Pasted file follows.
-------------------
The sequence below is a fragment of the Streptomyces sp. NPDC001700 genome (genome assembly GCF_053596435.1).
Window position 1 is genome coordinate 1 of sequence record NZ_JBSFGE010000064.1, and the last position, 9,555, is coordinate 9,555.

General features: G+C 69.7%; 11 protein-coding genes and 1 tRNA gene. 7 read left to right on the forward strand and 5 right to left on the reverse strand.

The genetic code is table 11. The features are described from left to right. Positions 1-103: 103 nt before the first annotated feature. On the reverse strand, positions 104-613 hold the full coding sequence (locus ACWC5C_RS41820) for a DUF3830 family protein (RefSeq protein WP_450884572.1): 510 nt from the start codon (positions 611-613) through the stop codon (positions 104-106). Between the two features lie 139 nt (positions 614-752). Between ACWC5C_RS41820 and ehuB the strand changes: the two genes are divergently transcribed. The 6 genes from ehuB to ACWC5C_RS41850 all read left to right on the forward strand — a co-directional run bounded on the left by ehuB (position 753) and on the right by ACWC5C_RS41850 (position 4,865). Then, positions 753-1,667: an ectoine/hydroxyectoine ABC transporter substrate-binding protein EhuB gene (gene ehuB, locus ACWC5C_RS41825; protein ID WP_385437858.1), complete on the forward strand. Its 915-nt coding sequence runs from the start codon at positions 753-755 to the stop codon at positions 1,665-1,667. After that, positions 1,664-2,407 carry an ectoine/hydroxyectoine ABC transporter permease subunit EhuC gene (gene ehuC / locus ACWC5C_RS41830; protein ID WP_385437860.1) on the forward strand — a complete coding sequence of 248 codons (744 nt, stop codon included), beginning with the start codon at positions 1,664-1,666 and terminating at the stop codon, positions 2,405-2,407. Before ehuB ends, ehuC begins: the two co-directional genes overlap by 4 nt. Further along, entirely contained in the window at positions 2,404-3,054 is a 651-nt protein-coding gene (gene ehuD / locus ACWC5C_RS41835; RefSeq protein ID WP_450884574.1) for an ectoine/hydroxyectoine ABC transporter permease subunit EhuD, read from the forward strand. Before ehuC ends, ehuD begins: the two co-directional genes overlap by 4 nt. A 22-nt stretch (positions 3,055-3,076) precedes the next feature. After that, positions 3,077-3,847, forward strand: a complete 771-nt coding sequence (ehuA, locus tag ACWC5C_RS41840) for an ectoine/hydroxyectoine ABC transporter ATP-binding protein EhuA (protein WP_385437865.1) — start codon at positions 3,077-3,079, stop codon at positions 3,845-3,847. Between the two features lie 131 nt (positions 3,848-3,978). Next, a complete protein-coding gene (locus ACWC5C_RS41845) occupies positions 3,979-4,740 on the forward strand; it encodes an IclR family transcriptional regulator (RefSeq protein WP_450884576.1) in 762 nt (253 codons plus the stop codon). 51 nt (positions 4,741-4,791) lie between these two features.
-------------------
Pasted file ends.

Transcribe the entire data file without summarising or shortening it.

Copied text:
The sequence below is a fragment of the Streptomyces sp. NPDC001700 genome (genome assembly GCF_053596435.1).
Window position 1 is genome coordinate 1 of sequence record NZ_JBSFGE010000064.1, and the last position, 9,555, is coordinate 9,555.

General features: G+C 69.7%; 11 protein-coding genes and 1 tRNA gene. 7 read left to right on the forward strand and 5 right to left on the reverse strand.

The genetic code is table 11. The features are described from left to right. Positions 1-103: 103 nt before the first annotated feature. On the reverse strand, positions 104-613 hold the full coding sequence (locus ACWC5C_RS41820) for a DUF3830 family protein (RefSeq protein WP_450884572.1): 510 nt from the start codon (positions 611-613) through the stop codon (positions 104-106). Between the two features lie 139 nt (positions 614-752). Between ACWC5C_RS41820 and ehuB the strand changes: the two genes are divergently transcribed. The 6 genes from ehuB to ACWC5C_RS41850 all read left to right on the forward strand — a co-directional run bounded on the left by ehuB (position 753) and on the right by ACWC5C_RS41850 (position 4,865). Then, positions 753-1,667: an ectoine/hydroxyectoine ABC transporter substrate-binding protein EhuB gene (gene ehuB, locus ACWC5C_RS41825; protein ID WP_385437858.1), complete on the forward strand. Its 915-nt coding sequence runs from the start codon at positions 753-755 to the stop codon at positions 1,665-1,667. After that, positions 1,664-2,407 carry an ectoine/hydroxyectoine ABC transporter permease subunit EhuC gene (gene ehuC / locus ACWC5C_RS41830; protein ID WP_385437860.1) on the forward strand — a complete coding sequence of 248 codons (744 nt, stop codon included), beginning with the start codon at positions 1,664-1,666 and terminating at the stop codon, positions 2,405-2,407. Before ehuB ends, ehuC begins: the two co-directional genes overlap by 4 nt. Further along, entirely contained in the window at positions 2,404-3,054 is a 651-nt protein-coding gene (gene ehuD / locus ACWC5C_RS41835; RefSeq protein ID WP_450884574.1) for an ectoine/hydroxyectoine ABC transporter permease subunit EhuD, read from the forward strand. Before ehuC ends, ehuD begins: the two co-directional genes overlap by 4 nt. A 22-nt stretch (positions 3,055-3,076) precedes the next feature. After that, positions 3,077-3,847, forward strand: a complete 771-nt coding sequence (ehuA, locus tag ACWC5C_RS41840) for an ectoine/hydroxyectoine ABC transporter ATP-binding protein EhuA (protein WP_385437865.1) — start codon at positions 3,077-3,079, stop codon at positions 3,845-3,847. Between the two features lie 131 nt (positions 3,848-3,978). Next, a complete protein-coding gene (locus ACWC5C_RS41845) occupies positions 3,979-4,740 on the forward strand; it encodes an IclR family transcriptional regulator (RefSeq protein WP_450884576.1) in 762 nt (253 codons plus the stop codon). 51 nt (positions 4,741-4,791) lie between these two features.